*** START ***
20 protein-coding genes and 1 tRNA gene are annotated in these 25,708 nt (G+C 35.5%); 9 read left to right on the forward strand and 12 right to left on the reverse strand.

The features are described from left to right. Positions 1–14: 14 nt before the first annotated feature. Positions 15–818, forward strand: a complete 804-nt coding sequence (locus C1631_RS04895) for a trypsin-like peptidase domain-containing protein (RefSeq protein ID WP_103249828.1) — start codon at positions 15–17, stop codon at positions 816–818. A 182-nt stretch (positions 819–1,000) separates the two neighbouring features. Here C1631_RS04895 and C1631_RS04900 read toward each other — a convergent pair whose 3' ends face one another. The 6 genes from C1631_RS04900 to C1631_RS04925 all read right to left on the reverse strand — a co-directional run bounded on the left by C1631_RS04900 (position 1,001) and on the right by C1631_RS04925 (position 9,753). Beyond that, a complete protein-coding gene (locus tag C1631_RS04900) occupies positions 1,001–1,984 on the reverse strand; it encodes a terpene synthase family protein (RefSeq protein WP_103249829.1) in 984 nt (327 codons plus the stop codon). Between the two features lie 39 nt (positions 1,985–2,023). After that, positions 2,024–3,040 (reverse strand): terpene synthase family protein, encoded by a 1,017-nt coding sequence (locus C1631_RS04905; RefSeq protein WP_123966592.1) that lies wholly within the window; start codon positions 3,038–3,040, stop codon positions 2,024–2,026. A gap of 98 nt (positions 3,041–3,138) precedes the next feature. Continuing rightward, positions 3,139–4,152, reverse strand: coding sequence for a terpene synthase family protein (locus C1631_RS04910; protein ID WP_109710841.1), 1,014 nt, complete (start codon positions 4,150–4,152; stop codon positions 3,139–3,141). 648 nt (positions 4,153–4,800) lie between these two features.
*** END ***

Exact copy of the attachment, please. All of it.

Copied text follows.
20 protein-coding genes and 1 tRNA gene are annotated in these 25,708 nt (G+C 35.5%); 9 read left to right on the forward strand and 12 right to left on the reverse strand.

The features are described from left to right. Positions 1–14: 14 nt before the first annotated feature. Positions 15–818, forward strand: a complete 804-nt coding sequence (locus C1631_RS04895) for a trypsin-like peptidase domain-containing protein (RefSeq protein ID WP_103249828.1) — start codon at positions 15–17, stop codon at positions 816–818. A 182-nt stretch (positions 819–1,000) separates the two neighbouring features. Here C1631_RS04895 and C1631_RS04900 read toward each other — a convergent pair whose 3' ends face one another. The 6 genes from C1631_RS04900 to C1631_RS04925 all read right to left on the reverse strand — a co-directional run bounded on the left by C1631_RS04900 (position 1,001) and on the right by C1631_RS04925 (position 9,753). Beyond that, a complete protein-coding gene (locus tag C1631_RS04900) occupies positions 1,001–1,984 on the reverse strand; it encodes a terpene synthase family protein (RefSeq protein WP_103249829.1) in 984 nt (327 codons plus the stop codon). Between the two features lie 39 nt (positions 1,985–2,023). After that, positions 2,024–3,040 (reverse strand): terpene synthase family protein, encoded by a 1,017-nt coding sequence (locus C1631_RS04905; RefSeq protein WP_123966592.1) that lies wholly within the window; start codon positions 3,038–3,040, stop codon positions 2,024–2,026. A gap of 98 nt (positions 3,041–3,138) precedes the next feature. Continuing rightward, positions 3,139–4,152, reverse strand: coding sequence for a terpene synthase family protein (locus C1631_RS04910; protein ID WP_109710841.1), 1,014 nt, complete (start codon positions 4,150–4,152; stop codon positions 3,139–3,141). 648 nt (positions 4,153–4,800) lie between these two features.